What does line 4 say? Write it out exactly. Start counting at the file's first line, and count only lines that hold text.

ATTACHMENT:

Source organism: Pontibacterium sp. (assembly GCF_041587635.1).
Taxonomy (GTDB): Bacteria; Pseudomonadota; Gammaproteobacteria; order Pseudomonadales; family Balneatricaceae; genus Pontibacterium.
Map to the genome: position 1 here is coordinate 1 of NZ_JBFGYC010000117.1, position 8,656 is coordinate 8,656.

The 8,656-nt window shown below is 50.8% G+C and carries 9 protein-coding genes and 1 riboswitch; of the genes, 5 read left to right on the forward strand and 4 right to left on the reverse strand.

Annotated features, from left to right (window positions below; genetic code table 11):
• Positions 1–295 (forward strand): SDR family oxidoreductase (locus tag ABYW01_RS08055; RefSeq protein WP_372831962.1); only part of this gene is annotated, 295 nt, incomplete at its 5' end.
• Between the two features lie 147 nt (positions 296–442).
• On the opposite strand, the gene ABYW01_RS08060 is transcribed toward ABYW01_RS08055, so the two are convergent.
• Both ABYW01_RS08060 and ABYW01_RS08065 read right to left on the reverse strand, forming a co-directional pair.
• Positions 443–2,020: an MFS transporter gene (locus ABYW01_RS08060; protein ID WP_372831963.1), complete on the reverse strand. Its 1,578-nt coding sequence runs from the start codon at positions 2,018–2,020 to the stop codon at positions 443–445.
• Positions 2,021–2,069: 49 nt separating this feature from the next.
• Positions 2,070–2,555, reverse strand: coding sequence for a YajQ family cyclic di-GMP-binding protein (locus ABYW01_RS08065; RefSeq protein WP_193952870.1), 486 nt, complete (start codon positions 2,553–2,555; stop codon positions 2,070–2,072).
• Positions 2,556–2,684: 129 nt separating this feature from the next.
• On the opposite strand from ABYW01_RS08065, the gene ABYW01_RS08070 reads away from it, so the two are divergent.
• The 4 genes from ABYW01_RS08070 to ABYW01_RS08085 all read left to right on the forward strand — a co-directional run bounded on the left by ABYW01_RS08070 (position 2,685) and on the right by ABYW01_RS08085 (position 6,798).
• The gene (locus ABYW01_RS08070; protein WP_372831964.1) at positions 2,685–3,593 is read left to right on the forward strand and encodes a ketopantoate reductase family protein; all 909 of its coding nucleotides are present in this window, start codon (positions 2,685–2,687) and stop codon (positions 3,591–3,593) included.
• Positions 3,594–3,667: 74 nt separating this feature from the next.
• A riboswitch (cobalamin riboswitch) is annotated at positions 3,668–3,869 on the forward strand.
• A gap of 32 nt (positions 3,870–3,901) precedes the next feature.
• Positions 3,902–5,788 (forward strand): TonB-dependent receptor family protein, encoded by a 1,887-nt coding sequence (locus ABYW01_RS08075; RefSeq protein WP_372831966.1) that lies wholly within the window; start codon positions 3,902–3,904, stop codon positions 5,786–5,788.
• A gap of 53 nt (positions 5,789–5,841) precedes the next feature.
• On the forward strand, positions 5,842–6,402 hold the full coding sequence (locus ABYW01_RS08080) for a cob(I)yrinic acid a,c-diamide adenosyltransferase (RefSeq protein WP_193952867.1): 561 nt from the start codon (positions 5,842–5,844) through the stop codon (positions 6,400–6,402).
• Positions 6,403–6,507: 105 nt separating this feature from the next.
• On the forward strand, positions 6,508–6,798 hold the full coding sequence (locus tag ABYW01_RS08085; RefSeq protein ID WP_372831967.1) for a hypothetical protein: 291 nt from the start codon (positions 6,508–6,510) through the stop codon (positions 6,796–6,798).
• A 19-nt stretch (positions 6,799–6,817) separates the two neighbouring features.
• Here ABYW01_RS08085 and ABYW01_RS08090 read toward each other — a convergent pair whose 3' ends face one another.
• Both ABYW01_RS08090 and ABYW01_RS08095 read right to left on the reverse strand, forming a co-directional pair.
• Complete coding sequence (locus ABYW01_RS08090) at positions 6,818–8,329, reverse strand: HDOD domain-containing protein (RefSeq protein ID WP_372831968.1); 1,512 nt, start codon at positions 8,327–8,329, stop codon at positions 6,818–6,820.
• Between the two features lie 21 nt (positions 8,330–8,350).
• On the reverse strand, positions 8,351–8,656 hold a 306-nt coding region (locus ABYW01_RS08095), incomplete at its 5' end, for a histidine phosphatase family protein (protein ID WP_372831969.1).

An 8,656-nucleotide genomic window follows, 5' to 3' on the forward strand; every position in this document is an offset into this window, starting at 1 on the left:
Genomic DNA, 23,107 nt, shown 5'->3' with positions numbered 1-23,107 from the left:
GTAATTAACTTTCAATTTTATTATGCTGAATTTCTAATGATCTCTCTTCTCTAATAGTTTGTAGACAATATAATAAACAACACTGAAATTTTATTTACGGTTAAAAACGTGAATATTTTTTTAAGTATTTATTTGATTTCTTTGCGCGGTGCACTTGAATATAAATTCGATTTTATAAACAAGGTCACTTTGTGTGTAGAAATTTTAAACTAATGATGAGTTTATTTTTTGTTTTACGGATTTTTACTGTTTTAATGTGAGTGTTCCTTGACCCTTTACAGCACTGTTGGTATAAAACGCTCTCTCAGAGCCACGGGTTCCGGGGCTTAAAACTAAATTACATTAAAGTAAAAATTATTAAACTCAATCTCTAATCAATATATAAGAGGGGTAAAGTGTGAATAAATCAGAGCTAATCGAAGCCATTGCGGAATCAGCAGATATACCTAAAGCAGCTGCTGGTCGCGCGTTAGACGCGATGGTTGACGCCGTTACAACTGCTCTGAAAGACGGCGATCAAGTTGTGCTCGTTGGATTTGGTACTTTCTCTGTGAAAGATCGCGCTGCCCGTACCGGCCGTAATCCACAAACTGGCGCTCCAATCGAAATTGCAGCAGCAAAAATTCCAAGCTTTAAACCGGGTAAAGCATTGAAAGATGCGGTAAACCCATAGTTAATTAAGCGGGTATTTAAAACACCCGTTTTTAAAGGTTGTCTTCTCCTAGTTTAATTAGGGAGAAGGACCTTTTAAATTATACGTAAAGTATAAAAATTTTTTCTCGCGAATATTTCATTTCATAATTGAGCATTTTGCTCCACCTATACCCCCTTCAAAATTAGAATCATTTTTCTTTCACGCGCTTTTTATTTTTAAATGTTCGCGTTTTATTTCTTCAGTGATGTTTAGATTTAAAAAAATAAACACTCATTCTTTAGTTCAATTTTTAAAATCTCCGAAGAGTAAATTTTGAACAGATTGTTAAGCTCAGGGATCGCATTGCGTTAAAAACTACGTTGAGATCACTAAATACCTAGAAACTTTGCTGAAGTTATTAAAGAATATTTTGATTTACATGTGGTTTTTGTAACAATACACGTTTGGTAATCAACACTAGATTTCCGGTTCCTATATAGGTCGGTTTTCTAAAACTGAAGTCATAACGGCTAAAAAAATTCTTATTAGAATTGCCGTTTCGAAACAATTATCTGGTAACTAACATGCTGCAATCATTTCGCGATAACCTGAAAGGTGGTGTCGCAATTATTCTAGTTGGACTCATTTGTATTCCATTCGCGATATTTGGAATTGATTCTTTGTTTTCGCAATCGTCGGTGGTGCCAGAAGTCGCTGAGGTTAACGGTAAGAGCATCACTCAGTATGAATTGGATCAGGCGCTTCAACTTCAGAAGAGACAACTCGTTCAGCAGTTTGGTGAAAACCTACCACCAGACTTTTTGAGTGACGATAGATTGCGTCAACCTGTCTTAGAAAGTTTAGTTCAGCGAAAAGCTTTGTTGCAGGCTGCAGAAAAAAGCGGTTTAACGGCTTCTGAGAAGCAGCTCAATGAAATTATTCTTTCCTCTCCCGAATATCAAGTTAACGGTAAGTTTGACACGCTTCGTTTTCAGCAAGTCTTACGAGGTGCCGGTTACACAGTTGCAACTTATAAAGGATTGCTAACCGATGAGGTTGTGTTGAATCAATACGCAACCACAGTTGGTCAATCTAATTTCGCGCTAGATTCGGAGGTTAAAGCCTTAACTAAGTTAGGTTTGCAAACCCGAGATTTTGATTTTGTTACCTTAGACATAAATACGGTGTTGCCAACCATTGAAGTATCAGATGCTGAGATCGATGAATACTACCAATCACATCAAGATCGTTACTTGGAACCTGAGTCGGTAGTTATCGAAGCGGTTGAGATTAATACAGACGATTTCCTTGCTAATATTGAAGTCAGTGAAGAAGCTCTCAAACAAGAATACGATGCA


The 8,656-nt window shown below is 50.8% G+C and carries 9 protein-coding genes and 1 riboswitch; of the genes, 5 read left to right on the forward strand and 4 right to left on the reverse strand.